Here’s a strange situation – writing a review you don’t really want anyone to read. Because much of the success of Tabitha Mortiboy’s new play, staged with customary skill by Damsel Productions, comes with the journey it takes and the twist it contains. Do see it for that alone, as surprises in the theatre are memorable treats.
The Amber Trap opens on a gentle romance. Katie and Hope are lovers who work together in a small shop, and Oliva Rose Smith and Fanta Barrie make the young couple a pleasure to watch. Obviously, you know the course of this true love will get bumpy and, when gap-year would-be medic Michael arrives, youthful, keen and cute, it seems we’re in for a coming-of-age story. Here, the questioning of sexuality is nicely written and handled with sensitivity, yet might have a surer grasp of its comic potential.
Things become more serious and thought provoking – but not quickly. Director Hannah Hauer-King respects the text and doesn’t rush, lulling us into a false sense of security. The care Hauer-King takes is clear and convincing. In truth, the play isn’t quite long enough. The role of the shop’s manager, an older, soon-to-be divorcee, becomes a bit of a puzzle and proves a part that Jenny Bolt has to struggle with. But Hauer-King gives the show weight, with judicious pacing that demands pauses for thought.
The thinking that creeps up on us is a serious point – which should occupy us all, but often doesn’t – that shows Mortiboy has her finger on the pulse of debate. The play reveals Michael’s male, heterosexual gaze on the female, gay couple. I’m a little too squeamish to enjoy Mortiboy’s heavy metaphor with an eyeball, but it’s effective (just ask George Bataille). And the point that Michael demands control, with a chilling infantile glee, is important. His view of the women is on a spectrum of cheap thrills and insulting disbelief, while his crush on Hope becomes increasingly menacing.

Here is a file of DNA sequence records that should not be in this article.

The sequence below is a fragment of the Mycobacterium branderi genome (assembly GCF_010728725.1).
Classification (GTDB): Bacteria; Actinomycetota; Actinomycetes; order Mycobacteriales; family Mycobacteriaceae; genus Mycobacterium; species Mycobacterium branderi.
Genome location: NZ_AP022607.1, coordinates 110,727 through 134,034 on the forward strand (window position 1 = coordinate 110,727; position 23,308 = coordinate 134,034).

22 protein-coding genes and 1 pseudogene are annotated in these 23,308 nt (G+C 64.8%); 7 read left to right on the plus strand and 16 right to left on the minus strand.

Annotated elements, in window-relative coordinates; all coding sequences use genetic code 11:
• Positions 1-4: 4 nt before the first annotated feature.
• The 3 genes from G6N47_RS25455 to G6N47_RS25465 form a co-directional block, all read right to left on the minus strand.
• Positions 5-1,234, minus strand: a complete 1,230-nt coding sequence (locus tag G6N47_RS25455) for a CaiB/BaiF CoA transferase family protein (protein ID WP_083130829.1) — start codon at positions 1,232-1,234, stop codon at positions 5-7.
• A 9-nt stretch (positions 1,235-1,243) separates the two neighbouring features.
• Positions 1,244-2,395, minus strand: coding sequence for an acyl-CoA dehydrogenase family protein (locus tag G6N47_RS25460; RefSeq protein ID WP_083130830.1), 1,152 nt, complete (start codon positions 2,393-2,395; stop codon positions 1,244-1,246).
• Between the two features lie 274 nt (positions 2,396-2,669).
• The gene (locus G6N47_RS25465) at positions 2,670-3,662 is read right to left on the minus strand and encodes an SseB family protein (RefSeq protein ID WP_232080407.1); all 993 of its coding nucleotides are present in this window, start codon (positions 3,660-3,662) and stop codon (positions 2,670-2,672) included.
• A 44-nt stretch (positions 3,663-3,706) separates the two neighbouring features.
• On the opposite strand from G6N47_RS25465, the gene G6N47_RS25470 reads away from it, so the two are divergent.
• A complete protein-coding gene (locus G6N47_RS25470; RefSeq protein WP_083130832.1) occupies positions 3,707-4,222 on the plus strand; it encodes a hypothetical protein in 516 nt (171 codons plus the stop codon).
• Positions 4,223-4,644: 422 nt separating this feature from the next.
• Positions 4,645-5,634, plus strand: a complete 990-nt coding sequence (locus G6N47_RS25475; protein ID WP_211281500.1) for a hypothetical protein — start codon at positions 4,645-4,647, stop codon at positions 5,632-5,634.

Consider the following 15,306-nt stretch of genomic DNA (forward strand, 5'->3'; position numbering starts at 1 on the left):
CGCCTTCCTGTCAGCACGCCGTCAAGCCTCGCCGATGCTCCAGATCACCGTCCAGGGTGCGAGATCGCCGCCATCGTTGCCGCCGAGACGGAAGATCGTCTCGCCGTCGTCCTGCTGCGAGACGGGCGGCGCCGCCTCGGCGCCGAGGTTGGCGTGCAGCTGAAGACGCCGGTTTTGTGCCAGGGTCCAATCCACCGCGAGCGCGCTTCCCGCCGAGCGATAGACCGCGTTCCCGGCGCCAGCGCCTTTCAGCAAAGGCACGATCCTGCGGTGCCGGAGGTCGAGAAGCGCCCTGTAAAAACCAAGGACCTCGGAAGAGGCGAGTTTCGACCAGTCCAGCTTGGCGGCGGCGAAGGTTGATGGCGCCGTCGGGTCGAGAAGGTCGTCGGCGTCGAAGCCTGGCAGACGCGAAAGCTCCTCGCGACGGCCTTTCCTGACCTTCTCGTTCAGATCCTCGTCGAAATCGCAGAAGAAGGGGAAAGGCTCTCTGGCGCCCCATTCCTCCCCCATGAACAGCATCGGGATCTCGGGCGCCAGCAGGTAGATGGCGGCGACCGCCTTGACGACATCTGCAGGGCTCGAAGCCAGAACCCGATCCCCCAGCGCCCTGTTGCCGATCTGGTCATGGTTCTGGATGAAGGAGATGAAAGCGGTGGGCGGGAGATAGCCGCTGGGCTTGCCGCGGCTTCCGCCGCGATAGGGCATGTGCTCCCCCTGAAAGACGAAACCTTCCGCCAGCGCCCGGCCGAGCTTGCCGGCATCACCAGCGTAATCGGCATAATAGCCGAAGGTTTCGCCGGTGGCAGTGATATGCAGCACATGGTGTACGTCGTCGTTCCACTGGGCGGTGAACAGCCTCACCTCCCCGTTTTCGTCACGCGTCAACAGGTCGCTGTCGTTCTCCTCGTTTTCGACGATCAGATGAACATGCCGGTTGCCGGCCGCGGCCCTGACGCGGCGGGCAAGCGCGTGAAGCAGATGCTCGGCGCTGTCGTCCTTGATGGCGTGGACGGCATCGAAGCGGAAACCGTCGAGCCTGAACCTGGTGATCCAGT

Michael’s impact on the couple is scary and all too real, and Katie and Hope’s responses of, respectively, fear and anger are on the nose. Rose Smith’s powerful reaction to a cheeky kiss Michael steals is salutary – this is not an act to dismiss (were you tempted to?). But it’s the role of Michael that is Mortiboy’s key move. His slight physicality, youth and status as the new arrival at work – all of which Misha Butler, who takes the part, carries well – cannot diminish his privileged position among the women. Michael’s sense of entitlement may be exaggerated for dramatic effect – and arguably the action turns nasty too quickly and too close to the end of the play – but, as his instability becomes obvious and his toxicity infectious, the bold structure makes the piece original, disturbing and rather brilliant.
Until 18 May 2019
Photos by The Other Richard